A group of guerilla gardeners has been stealthily turning street berms into vegetable plots in a bid to make fresh food available to anyone who wants it.
Their latest targets, planted on Wednesday evening, were an ornamental garden outside Bunnings in Kerikeri and a strip of council berm on Fairway Drive, which are now sprouting everything from strawberry seedlings to silverbeet. Marigolds add colour and keep away undesired insects while banana, tamarillo and guava trees will provide fruit in future.
Edible Kerikeri member Barbara Belger said the group had already established vege gardens outside the Italians restaurant and the medical centre at Ranui Gardens. Volunteers had turned old pallets into planter boxes and placed them at the Turner Centre.
''We're planting free food everywhere. The idea is to bring people together and make them aware we can look after each other, as well as showing how easy it is to provide healthy food.''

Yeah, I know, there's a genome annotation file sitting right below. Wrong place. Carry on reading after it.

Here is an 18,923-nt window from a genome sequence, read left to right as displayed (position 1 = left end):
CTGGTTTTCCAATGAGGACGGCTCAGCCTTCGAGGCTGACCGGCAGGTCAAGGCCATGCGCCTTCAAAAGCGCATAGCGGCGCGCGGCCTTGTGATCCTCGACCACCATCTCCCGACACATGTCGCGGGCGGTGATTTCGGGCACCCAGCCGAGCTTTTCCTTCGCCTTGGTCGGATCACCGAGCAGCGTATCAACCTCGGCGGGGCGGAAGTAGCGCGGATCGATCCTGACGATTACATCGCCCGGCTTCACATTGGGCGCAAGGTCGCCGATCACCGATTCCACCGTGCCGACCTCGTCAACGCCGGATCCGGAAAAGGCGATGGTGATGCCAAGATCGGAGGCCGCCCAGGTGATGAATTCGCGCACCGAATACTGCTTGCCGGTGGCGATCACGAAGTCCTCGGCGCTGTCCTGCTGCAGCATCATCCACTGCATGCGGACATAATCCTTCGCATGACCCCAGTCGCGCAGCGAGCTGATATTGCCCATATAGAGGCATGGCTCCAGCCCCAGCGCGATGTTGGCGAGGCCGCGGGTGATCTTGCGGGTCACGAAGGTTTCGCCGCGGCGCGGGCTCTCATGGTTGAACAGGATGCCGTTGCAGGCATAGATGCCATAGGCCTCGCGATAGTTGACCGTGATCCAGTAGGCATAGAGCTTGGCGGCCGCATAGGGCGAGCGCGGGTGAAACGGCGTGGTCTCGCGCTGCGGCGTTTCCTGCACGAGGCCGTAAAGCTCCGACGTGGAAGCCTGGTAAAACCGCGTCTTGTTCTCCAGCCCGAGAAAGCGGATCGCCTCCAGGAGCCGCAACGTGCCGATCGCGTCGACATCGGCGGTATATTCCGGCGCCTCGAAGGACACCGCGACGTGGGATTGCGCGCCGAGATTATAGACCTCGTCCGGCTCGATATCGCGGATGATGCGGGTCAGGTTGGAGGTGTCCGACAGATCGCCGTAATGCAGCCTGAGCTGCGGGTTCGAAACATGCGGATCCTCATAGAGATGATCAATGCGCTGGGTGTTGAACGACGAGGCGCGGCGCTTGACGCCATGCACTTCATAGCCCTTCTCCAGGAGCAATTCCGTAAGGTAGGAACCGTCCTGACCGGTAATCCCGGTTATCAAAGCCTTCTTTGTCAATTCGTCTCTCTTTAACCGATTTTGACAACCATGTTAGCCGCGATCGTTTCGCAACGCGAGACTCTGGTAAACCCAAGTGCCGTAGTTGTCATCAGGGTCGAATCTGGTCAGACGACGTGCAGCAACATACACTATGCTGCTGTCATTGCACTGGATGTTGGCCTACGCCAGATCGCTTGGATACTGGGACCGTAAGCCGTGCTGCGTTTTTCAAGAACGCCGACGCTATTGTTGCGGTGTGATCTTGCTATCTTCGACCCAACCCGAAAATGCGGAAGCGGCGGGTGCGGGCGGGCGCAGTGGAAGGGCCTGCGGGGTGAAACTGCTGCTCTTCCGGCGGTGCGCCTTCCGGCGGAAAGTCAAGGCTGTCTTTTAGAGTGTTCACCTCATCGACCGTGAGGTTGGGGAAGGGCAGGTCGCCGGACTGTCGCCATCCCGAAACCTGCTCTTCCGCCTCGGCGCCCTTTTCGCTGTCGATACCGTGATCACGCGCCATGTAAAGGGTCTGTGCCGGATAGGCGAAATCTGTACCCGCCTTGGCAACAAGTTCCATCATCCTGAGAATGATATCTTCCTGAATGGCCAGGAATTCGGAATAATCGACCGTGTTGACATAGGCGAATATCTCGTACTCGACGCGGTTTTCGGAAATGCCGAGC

Theft was not an issue because the whole idea was for people to help themselves. Nor had vandalism been a problem, Ms Belger said. Instead people had been adding new plants and, in the case of a vege plot outside the police station, watering it daily.
''It's humanity from its best side,'' Ms Belger said.
While Bunnings was in on Wednesday's action - the store provided compost, seedlings, companion plants, tools and staff time - no permission was sought to take over the council berm. Topsoil was donated from a house site and a nearby pizza outlet made sure the gardeners didn't go hungry.
Bunnings Kerikeri store supervisor Hayley Mason said the edible garden was a ''fantastic opportunity'' to bring people together and learn about planting.
''It's a bit of a dying art. Not all youngsters learn about growing vegetables,'' she said.
The latest vege plot is directly opposite Kerikeri's Winz office. It is hoped it will inspire some of the town's unemployed to get involved or start gardens of their own.
Edible Kerikeri can be contacted via their Facebook page.